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Scomberomorus semifasciatus  (Macleay, 1883)

Broad-barred king mackerel
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Native range | All suitable habitat | Point map | Year 2100
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Scomberomorus semifasciatus   AquaMaps   Data sources: GBIF OBIS
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Image of Scomberomorus semifasciatus (Broad-barred king mackerel)
Scomberomorus semifasciatus
Picture by FAO


Australia country information

Common names: Broadbanded mackerel, Broad-barred mackerel, Brownie
Occurrence: native
Salinity: brackish
Abundance: common (usually seen) | Ref: Kailola, P.J., M.J. Williams, P.C. Stewart, R.E. Reichelt, A. McNee and C. Grieve, 1993
Importance: commercial | Ref: Collette, B.B. and C.E. Nauen, 1983
Aquaculture: never/rarely | Ref: Kailola, P.J., M.J. Williams, P.C. Stewart, R.E. Reichelt, A. McNee and C. Grieve, 1993
Regulations: restricted | Ref: Kailola, P.J., M.J. Williams, P.C. Stewart, R.E. Reichelt, A. McNee and C. Grieve, 1993
Uses: gamefish: yes;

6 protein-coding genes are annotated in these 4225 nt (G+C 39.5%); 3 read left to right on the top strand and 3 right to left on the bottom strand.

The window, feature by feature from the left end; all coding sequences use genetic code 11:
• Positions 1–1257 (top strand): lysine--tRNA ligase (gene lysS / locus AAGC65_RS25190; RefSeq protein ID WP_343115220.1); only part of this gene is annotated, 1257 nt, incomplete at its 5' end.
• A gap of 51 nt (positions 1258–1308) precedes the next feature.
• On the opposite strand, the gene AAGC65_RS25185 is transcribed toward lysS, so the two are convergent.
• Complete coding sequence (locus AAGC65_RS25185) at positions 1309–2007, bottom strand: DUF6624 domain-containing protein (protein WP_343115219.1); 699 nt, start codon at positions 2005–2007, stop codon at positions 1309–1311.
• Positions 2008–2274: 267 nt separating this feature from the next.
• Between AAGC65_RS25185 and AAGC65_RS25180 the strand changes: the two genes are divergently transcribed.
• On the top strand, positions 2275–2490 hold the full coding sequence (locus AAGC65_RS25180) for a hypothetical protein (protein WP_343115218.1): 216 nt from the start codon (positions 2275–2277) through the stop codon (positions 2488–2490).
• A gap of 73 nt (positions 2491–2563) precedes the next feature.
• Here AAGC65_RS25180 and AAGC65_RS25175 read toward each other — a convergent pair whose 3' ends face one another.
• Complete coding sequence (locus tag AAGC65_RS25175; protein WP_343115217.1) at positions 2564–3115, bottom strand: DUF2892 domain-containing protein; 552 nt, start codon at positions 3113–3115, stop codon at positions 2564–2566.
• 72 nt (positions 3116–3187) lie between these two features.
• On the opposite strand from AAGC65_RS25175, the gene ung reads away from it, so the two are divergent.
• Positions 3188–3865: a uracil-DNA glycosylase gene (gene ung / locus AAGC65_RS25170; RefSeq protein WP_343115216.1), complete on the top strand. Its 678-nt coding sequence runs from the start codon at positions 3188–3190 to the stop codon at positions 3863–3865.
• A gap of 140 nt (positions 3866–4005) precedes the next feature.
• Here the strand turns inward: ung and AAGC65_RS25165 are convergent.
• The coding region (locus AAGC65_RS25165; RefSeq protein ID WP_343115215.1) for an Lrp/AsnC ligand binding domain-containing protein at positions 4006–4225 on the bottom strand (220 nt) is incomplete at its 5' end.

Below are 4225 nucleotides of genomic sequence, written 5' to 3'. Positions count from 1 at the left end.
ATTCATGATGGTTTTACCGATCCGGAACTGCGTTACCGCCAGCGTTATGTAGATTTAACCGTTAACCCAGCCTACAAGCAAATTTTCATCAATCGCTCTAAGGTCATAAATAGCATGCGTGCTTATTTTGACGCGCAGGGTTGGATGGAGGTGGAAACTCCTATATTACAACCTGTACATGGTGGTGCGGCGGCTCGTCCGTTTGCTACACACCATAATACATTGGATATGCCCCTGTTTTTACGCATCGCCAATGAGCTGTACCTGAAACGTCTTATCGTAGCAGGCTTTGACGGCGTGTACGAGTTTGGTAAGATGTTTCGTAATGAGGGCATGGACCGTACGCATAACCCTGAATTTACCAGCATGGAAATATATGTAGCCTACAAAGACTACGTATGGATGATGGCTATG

Comments: Present from Shark Bay to northern New South Wales (Ref. 6390). Stock structure: The stock structure is unclear (Ref. 30572). There is genetic differentiation between fish from the Gulf of Carpentaria and those from the Queensland east coast (Ref. 30572). However, no evidence of stock differentiation amongst the east coast population has been found (Ref. 30572). Commercial fishery: In Western Australia, grey mackerel are fished north of 24°S. Mackerel fishing is a major fishery on the North West Shelf. The fishery peaks in July and August, and weather conditions restrict fishing operations during the wet monsoon period (December-February) (Ref. 30203, 27266). Taiwanese fleets fished for Scomberomorus species off northern Australia from 1974 to mid-1986 (Ref. 26279) and in the Gulf of Carpentaria until the fleet’s exclusion in 1978. The Taiwanese used drifting gillnets ranging in length from 8 km to more than 20 km (Ref. 26279). Australian Government regulations in 1986 limited the gillnet lengths to 2.5 km or less, effectively making the Taiwanese gillnet fishery uneconomic in Australian waters. The Queensland fishery for mackerel is the State’s major offshore finfish fishery (Ref. 30220) and has been operating for at least 60 years (Ref. 30219). In 1989-90, its value was estimated at A$3.4 million, of which more than 66% was Spanish mackerel. The Queensland fishery extends from the southern Gulf of Carpentaria, through Torres Strait and along the east coast, although most fishing takes place from north of Cooktown to Mackay. Mackerel fishers operate mostly from the ports of Cairns, Townsville, Yeppoon, Mackay and Bundaberg. Mackerel are fished to approximately 30°S (Coffs Harbour) in New South Wales. The east coast fishery targets mackerel during the spring spawning season and the northward migration (Ref. 30194) and later in summer-early autumn in southern Queensland. Fishes from 60 to 90 cm FL are caught in fishing grounds north of Yeppoon, Queensland, in November, while smaller size groups are taken in estuaries north of Moreton Bay (Ref. 9684). Catch rates vary depending on the time of day (early morning and evenings are preferred), moon phase, tides, water temperature, depth (Ref. 30221), sea floor temperatures (Ref. 30205), trolling speed and the fishers’ experience (Ref. 30221). The size of the fishing operation varies, from a mothership up to 16 m long operating several dories through smaller vessels without dories, to dinghies operating from island locations. All Scomberomorus are susceptible to drifting gillnets. There are localised gillnet fisheries for small mackerel through almost their entire distribution in Australia, from approximately Shark Bay to northern New South Wales. Sharks form an important part of the catch in these fishing operations (Ref. 30205), and fishers target either shark or mackerel depending on availability and market demand. A small amount of mackerel is taken with offshore drifting gillnets by domestic fishers in north-eastern Queensland, where reasonable quantities of juvenile mackerel are also caught inshore. Demersal otter trawlers targeting prawns in northern Australia may catch substantial quantities of mackerel either as bycatch or by line fishing. Some boats engaged primarily in other fisheries in northern waters switch to trolling mackerel when the fish are biting. Wahoo (Acanthocybium solandri) (in north-eastern Australia) and shark mackerel (Grammatorcynus species) (in north-western Australia) are important bycatches of the mackerel troll fishery. Mackerel are marketed frozen, fresh or chilled as gilled-and-gutted whole fish or trunks, and are retailed as fillets or cutlets. In Western Australia, the mackerel are gutted or put in chilled brine for gutting later the same day (Ref. 27266). In Queensland, some fish are filleted on the boats and stored on ice or frozen. Small local operations prepare smoked mackerel. Much of the Northern Territory product is trucked interstate, whereas Western Australian and Queensland product is sold both locally and interstate. Mackerel is in high market demand in Australia. It is a staple of the ‘fish-and-chips’ trade in Queensland. Recreational fishery: In Queensland, line gear is used by recreational fishers. Resource status: As of 1993, no studies on the resource status of mackerel had been conducted. Ciguatera poisoning is associated with mackerel. A lipid-soluble toxin, similar to ciguatoxin, has been found in individual mackerel caught between 24°S and 26°S off Queensland (Ref. 168) and also in mackerel from the Gove Peninsula area, Northern Territory.